If she has willingly executed the stipulation and her affidavit(s) consenting to the divorce then it would be difficult for her to challenge issues of the marriage at a later date. However, it is not unheard of for a party to reopen a case even after a settlement agreement has been executed. The best protection, as a general rule, would be to ensure that she executes the agreement under the guidance and advice of her own counsel - this way she cannot later claim that she had no idea what she was agreeing to etc.
Please note that this general response to your inquiry does not establish an attorney-client relationship.You should consult with a competent attorney for advice regarding your particular situation.
Your lawyer should be giving you advice on this - and it will depend upon where you are in the process.
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She can request to withdraw her consent and interpose an answer. She can also wait until after the judgment is entered and move to reopen the case. It would be best if she had a lawyer represent her, exchange financial discovery and then reach a settlement. In the later case she would face a stiff burden to overcome.
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Your wife can withdraw however, since the stipulation agreement is already signed you have all the issues decided. You could file for divorce if your wife withdraws and just use the stipulation to finish it. Speak to your attorney about what is going on.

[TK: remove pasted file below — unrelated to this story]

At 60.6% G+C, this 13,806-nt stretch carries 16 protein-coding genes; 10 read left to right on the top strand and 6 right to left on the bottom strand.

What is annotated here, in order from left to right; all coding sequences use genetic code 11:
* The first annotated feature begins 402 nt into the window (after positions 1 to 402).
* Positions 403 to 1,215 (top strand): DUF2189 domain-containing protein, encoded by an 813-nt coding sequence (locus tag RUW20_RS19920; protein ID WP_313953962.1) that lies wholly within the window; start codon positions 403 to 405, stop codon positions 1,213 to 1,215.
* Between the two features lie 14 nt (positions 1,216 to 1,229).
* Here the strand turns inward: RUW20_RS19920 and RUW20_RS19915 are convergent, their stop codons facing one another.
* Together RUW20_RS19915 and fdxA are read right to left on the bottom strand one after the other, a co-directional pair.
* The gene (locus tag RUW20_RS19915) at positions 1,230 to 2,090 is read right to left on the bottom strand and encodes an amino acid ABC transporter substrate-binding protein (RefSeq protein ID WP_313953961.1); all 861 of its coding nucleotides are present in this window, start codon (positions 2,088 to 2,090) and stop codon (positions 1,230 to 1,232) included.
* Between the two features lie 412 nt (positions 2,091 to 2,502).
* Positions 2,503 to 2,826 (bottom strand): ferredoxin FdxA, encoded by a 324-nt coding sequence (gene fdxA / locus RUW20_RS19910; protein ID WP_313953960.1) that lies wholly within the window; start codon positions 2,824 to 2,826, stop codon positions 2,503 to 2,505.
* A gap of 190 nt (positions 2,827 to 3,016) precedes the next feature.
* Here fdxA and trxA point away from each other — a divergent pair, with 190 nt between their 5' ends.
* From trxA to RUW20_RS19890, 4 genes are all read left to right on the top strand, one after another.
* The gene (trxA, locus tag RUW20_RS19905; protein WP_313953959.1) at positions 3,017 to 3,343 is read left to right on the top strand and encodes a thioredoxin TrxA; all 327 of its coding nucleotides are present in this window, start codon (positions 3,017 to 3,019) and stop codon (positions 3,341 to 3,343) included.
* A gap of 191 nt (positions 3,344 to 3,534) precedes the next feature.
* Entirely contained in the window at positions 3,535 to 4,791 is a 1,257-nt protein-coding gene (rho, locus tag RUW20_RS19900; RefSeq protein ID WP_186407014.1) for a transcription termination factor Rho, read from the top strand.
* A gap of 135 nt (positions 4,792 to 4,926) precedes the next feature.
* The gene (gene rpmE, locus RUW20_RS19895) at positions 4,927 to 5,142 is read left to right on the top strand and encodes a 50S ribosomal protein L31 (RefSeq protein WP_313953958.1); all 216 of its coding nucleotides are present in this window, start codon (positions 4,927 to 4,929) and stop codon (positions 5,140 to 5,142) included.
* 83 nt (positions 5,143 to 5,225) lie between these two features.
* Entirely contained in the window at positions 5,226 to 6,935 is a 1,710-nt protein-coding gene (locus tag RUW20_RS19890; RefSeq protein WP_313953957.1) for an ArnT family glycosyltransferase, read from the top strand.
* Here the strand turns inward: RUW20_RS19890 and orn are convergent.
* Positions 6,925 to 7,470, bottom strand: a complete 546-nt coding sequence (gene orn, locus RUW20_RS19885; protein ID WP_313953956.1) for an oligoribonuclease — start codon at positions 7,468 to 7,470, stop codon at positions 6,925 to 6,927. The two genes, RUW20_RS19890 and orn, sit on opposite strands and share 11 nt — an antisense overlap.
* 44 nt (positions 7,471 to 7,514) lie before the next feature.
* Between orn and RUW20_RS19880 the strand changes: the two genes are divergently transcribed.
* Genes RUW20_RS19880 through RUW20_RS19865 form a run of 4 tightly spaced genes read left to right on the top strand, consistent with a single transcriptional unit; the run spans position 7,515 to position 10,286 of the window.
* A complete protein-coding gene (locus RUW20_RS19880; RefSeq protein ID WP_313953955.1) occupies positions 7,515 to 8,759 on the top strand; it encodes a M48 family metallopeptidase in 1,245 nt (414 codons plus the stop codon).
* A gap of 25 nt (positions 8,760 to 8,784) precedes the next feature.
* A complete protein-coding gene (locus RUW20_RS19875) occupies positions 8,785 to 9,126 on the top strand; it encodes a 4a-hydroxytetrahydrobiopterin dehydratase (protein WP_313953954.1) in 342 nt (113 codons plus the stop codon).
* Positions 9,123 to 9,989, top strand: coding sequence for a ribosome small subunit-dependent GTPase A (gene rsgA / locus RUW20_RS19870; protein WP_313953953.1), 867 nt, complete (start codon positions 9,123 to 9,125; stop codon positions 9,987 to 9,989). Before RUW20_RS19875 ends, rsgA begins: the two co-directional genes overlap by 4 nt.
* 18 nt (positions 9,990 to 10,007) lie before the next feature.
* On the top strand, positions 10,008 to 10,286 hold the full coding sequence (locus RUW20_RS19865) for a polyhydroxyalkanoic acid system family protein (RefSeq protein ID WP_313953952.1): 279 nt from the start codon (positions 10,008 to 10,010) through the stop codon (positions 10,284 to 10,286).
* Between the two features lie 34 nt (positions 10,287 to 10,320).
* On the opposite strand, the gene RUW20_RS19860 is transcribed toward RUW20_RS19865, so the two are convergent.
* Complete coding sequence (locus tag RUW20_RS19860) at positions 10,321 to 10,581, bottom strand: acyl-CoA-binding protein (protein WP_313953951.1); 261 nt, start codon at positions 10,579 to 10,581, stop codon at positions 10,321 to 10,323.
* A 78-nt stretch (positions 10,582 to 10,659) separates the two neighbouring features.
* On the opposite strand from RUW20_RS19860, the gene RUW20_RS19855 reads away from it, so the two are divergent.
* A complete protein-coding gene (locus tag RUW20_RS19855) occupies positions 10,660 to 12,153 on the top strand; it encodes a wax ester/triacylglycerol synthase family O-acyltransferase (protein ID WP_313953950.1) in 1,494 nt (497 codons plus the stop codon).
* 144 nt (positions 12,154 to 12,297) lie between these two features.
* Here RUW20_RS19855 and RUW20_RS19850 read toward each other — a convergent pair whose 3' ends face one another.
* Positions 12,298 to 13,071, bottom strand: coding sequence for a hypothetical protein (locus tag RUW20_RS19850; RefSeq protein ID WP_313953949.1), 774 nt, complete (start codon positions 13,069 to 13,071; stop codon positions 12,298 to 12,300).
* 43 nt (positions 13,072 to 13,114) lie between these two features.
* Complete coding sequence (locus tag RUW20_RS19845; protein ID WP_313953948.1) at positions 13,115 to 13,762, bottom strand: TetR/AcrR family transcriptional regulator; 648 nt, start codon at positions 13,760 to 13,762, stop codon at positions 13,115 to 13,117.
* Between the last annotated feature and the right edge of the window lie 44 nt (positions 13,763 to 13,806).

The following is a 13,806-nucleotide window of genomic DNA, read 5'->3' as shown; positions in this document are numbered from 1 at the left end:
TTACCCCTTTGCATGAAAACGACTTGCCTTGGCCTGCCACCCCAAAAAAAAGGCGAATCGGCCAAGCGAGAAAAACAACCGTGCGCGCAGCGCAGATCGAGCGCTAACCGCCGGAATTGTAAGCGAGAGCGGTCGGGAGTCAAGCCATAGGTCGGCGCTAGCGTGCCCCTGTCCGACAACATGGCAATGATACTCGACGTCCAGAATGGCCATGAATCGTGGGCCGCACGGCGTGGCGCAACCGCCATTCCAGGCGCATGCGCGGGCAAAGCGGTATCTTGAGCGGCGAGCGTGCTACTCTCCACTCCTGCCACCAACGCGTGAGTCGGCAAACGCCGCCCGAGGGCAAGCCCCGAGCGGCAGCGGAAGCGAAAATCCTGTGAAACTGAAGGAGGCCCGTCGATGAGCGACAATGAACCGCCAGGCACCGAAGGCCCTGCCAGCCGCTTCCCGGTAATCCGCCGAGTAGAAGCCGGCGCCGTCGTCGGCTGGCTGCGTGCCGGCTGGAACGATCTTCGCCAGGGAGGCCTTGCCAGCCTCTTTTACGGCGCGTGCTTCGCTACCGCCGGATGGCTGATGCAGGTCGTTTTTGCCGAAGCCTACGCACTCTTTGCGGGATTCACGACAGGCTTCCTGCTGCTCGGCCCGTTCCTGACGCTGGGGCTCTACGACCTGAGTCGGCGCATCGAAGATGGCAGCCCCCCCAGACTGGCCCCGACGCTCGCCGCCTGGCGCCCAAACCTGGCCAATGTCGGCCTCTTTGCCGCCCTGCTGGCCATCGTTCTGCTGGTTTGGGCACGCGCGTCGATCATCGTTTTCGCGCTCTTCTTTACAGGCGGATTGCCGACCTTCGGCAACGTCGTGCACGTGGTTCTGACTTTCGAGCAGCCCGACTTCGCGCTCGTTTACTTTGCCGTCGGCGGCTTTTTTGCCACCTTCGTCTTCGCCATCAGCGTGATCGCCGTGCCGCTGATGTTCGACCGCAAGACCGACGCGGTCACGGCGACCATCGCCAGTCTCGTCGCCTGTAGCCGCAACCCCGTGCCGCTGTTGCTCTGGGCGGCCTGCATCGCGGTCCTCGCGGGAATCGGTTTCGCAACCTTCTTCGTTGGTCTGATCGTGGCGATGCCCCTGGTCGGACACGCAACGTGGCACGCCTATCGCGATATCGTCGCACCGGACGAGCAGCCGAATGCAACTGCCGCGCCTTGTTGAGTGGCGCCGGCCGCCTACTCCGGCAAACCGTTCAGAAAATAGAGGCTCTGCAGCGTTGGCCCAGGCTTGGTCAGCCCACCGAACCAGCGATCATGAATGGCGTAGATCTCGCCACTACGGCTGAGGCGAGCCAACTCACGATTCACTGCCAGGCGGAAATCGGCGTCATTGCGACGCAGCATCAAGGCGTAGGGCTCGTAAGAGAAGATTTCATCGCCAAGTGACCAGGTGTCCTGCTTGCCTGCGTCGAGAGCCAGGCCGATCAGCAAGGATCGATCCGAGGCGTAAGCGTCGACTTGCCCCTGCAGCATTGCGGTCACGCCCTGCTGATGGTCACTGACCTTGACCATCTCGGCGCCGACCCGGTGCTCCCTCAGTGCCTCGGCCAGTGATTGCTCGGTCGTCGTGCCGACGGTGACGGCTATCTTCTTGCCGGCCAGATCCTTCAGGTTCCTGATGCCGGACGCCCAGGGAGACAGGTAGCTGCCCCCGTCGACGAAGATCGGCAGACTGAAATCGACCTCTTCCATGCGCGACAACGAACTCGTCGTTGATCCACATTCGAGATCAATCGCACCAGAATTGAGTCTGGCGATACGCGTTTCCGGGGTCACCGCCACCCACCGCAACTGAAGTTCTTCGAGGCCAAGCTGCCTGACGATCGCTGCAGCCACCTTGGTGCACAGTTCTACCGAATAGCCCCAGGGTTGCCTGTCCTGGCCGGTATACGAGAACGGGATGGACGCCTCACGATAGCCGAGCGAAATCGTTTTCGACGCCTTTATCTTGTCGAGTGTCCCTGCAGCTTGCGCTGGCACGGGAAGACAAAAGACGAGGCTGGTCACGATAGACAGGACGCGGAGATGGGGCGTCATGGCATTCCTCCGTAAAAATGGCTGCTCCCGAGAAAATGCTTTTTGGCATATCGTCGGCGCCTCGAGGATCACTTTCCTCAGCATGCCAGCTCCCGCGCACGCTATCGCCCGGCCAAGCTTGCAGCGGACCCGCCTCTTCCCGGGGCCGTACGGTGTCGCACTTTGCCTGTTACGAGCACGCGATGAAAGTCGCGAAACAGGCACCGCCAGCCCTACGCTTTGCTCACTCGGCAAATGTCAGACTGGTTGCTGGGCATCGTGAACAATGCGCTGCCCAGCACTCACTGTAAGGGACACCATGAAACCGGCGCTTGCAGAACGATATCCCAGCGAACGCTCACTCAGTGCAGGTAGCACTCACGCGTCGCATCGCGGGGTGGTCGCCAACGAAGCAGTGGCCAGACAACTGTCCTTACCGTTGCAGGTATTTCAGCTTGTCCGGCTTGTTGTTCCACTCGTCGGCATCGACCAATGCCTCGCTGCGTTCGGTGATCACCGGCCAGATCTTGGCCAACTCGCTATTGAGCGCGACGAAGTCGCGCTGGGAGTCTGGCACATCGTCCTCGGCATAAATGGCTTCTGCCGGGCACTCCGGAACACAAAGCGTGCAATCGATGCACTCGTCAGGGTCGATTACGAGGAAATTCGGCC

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This advice is not meant to create an attorney-client relationship and is a general anwer to the question posed.
If you lawyer has not already done it, you should counterclaim for divorce. This will prevent her from discontinuing the action because the court would just go forward and grant you the divorce instead. I agree that once she signed the stipulation it should control the terms of the divorce, but the fact that she was not represented by an attorney could give the court more leeway to throw out the stipulation.